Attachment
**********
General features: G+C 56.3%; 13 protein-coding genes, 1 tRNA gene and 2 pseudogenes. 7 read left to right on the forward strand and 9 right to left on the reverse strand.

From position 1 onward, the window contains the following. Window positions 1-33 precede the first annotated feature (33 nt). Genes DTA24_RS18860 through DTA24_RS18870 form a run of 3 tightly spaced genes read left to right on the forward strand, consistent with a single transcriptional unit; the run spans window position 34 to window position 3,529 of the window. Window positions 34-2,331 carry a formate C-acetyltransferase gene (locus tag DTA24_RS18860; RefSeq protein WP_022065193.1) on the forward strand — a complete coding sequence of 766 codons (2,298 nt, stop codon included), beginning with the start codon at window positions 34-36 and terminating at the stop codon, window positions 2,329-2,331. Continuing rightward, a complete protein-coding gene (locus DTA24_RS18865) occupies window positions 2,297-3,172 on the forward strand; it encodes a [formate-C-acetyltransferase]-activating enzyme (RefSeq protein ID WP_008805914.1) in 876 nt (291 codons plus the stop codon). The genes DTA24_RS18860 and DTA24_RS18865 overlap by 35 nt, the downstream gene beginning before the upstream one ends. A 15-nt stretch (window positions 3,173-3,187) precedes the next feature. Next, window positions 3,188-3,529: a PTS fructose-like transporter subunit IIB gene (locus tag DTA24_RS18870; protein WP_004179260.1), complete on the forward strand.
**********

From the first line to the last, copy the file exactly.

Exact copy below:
General features: G+C 56.3%; 13 protein-coding genes, 1 tRNA gene and 2 pseudogenes. 7 read left to right on the forward strand and 9 right to left on the reverse strand.

From position 1 onward, the window contains the following. Window positions 1-33 precede the first annotated feature (33 nt). Genes DTA24_RS18860 through DTA24_RS18870 form a run of 3 tightly spaced genes read left to right on the forward strand, consistent with a single transcriptional unit; the run spans window position 34 to window position 3,529 of the window. Window positions 34-2,331 carry a formate C-acetyltransferase gene (locus tag DTA24_RS18860; RefSeq protein WP_022065193.1) on the forward strand — a complete coding sequence of 766 codons (2,298 nt, stop codon included), beginning with the start codon at window positions 34-36 and terminating at the stop codon, window positions 2,329-2,331. Continuing rightward, a complete protein-coding gene (locus DTA24_RS18865) occupies window positions 2,297-3,172 on the forward strand; it encodes a [formate-C-acetyltransferase]-activating enzyme (RefSeq protein ID WP_008805914.1) in 876 nt (291 codons plus the stop codon). The genes DTA24_RS18860 and DTA24_RS18865 overlap by 35 nt, the downstream gene beginning before the upstream one ends. A 15-nt stretch (window positions 3,173-3,187) precedes the next feature. Next, window positions 3,188-3,529: a PTS fructose-like transporter subunit IIB gene (locus tag DTA24_RS18870; protein WP_004179260.1), complete on the forward strand.